Thankfully, 2013 was a much better year for gardeners than the previous one.
I won’t lie. I am a plant addict. I want every plant. On my small patch of land there are many native plants, but also a plethora of plants from around the world. What I do is make sure that the balance leans towards the North American trees, shrubs and perennials. It is the only way to be responsible and help the “wild kingdom” that was here long before I came along.
You may be longing for the seasonal rest a gardener deserves when the garden is put to bed for its long winter’s nap. However, there are a few things you can do to help those long, dark days of winter pass by. A walk through the garden adorned with bows, evergreens, berries, pine cones, and unusual bark, whether real or artificial, reveals some of its more subtle beauty.
Now that our gardens have been put to bed, it is time to think of some things to do to brighten the shortened days of the cold season.
Save gallon jugs this winter for watering plants.
The Energy Information Administration (EIA) recently released a report based on natural gas production in the northeast and the effects on the region's gas inflow.
Like many people, you may have fallen into the trap of thinking, “I am a farmer, not a business person.” However, consider the amount of money you handle in a year – most small business owners would like to handle that much money in a year’s time. You are a business person, and as such, you need to plan for success!
It is the Tuesday before Thanksgiving and you realize that your 25 pound turkey is still in the freezer. Yikes! You have just 2 days to get it thawed… but you know that if you put it in the refrigerator (a safe way to thaw your meat) it will never be ready for roasting by Thursday morning. What do you do?
Did you know that recent research by the U.K. Food Standards Agency (FSA) has found there is a potential increase in the risk of foodborne illness for individuals who wash poultry prior to cooking it?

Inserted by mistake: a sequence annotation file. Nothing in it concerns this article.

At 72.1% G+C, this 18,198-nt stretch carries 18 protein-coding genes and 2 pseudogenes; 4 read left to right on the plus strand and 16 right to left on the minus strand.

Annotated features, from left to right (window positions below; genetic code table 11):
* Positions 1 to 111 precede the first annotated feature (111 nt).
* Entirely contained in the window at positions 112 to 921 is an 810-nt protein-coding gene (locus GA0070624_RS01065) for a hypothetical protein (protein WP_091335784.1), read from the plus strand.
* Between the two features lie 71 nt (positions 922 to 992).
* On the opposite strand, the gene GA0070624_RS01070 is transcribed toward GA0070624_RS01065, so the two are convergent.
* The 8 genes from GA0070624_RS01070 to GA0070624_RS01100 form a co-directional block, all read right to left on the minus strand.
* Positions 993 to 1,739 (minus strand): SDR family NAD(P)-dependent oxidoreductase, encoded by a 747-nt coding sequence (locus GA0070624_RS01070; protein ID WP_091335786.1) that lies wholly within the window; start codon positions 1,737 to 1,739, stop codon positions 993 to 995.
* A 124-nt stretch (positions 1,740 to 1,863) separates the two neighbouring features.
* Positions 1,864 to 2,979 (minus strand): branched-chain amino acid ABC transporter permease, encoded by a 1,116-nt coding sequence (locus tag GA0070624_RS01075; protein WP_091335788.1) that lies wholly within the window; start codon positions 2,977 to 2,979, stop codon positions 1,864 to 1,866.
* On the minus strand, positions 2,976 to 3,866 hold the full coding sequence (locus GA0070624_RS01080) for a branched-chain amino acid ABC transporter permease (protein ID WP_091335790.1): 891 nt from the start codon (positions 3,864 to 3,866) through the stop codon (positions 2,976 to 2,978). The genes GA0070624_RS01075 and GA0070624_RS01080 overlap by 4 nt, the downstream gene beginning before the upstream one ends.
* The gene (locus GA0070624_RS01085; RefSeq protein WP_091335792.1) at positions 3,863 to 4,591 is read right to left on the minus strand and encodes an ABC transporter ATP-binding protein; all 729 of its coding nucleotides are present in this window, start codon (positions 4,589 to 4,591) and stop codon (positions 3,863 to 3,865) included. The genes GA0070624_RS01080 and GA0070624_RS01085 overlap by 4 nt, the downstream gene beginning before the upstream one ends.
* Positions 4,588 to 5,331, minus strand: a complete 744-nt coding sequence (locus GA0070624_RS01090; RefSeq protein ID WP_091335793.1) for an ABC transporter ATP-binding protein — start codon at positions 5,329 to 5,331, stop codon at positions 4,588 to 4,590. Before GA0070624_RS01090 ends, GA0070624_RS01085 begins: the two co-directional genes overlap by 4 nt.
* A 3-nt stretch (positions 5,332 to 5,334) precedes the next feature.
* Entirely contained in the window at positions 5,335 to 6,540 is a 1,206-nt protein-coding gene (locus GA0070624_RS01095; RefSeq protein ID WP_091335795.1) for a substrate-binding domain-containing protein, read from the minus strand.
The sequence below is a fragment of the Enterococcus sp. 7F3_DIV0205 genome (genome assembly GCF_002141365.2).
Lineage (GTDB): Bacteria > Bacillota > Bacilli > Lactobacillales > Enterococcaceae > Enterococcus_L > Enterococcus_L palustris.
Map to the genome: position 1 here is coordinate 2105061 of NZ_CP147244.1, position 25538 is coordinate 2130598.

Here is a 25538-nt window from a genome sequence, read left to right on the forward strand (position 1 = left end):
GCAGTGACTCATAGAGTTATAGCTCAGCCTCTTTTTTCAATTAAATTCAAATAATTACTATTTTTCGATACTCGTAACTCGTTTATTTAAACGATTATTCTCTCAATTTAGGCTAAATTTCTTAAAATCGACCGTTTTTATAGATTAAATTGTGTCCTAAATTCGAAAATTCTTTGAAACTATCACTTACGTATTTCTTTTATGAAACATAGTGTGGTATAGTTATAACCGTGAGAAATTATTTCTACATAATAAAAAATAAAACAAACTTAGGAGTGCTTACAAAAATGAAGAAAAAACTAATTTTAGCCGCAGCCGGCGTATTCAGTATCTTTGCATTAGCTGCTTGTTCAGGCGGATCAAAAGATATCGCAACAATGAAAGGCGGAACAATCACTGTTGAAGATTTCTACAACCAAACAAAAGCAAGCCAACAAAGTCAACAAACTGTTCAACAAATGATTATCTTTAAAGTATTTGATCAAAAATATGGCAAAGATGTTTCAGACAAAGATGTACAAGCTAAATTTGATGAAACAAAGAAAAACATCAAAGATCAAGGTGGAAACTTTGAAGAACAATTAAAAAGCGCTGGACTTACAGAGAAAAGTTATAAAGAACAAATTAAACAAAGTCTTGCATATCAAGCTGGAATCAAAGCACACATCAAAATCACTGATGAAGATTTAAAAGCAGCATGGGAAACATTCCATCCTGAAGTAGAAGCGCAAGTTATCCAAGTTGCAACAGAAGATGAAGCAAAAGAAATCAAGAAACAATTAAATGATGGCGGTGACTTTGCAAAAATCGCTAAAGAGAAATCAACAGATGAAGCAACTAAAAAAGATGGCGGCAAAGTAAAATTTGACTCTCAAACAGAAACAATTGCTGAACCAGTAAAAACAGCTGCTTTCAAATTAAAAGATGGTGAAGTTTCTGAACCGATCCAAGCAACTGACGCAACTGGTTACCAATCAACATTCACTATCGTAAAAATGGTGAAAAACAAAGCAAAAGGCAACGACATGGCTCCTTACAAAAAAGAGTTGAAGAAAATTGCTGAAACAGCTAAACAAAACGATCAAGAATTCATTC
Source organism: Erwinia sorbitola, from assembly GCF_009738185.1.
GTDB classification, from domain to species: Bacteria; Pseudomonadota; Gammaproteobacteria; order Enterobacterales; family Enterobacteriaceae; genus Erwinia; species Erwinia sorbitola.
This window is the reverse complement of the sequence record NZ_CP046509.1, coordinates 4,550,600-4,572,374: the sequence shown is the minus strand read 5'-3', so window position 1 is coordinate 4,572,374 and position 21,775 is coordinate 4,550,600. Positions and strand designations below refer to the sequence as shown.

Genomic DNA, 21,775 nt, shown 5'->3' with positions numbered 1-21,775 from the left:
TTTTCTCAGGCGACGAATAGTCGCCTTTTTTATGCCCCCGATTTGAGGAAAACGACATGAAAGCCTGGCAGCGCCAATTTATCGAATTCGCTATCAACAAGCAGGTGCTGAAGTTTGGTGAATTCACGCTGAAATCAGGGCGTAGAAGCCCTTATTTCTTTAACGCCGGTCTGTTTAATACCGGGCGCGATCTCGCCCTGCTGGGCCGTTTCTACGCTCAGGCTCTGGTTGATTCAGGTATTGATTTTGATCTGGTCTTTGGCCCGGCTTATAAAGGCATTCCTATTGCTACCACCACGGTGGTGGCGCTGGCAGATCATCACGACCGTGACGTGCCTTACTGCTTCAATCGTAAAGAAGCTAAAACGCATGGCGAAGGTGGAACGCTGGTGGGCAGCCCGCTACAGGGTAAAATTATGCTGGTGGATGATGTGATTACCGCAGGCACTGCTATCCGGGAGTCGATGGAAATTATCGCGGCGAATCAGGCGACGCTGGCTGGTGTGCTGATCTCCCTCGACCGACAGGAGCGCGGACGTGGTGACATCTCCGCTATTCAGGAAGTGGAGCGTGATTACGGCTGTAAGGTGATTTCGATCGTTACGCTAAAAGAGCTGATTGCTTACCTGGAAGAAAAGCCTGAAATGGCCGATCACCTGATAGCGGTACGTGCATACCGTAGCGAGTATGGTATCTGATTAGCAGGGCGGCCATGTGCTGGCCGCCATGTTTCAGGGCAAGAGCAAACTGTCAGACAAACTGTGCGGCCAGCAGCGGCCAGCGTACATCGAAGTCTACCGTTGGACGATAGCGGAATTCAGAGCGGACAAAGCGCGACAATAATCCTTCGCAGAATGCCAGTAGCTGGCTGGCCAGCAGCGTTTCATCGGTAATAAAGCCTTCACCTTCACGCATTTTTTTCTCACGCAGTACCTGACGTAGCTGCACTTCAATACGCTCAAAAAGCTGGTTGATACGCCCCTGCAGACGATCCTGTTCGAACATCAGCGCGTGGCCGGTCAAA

“Round up the Usual Suspects!” We tend to think in those terms when we try to pin down “gassy” foods. The usual suspects include dried beans and peas, cucumbers, broccoli, Brussels sprouts, cauliflower and other vegetables, plus milk and bran.
It is fall in Adams County, Pennsylvania. Our weather has been beautiful and most of our planting is done. We are harvesting the last tomatoes, peppers and beans in our vegetable gardens. But wait; there’s still planting to do. I just planted my turnips in the Trial Garden Plot. Then there are the flowering bulbs, garlic, and rhubarb to get in the ground before it freezes.
As we head into the festive seasons and anticipate feasting on foods flavored with exotic spices, cinnamon comes to mind as a favorite.
Autumn is just about upon us, and you know the other word for the season -- Fall. Why? Because the leaves will soon be falling all around us. Many people think of falling leaves as something that must be raked up and thrown away, but leaves are intended by nature to be a natural fertilizer and protective cover for the earth.
Pennsylvania Assistive Technology Foundation (PATF) is pleased to announce that it has entered into a multi-year agreement with Penn State University as a project partner to promote and raise awareness of the USDA funded AgrAbility for Pennsylvanians project.
There’s a lot of resistance to strategic planning: people often think of it as something to be endured that will have little value in the long run. They bemoan the time and energy it diverts from the ‘important work’ of the organization. But done right, strategic planning may be the most important work your organization can do.
Who among us as a child has never captured fireflies in a jar on a summer night?
Penn State Extension has planned nine educational meetings for tree fruit growers throughout Pennsylvania. The meetings are designed to address current challenges with the latest research based information.
Did you ever wonder what happens to the "flushable" products on the market? How flushable are they?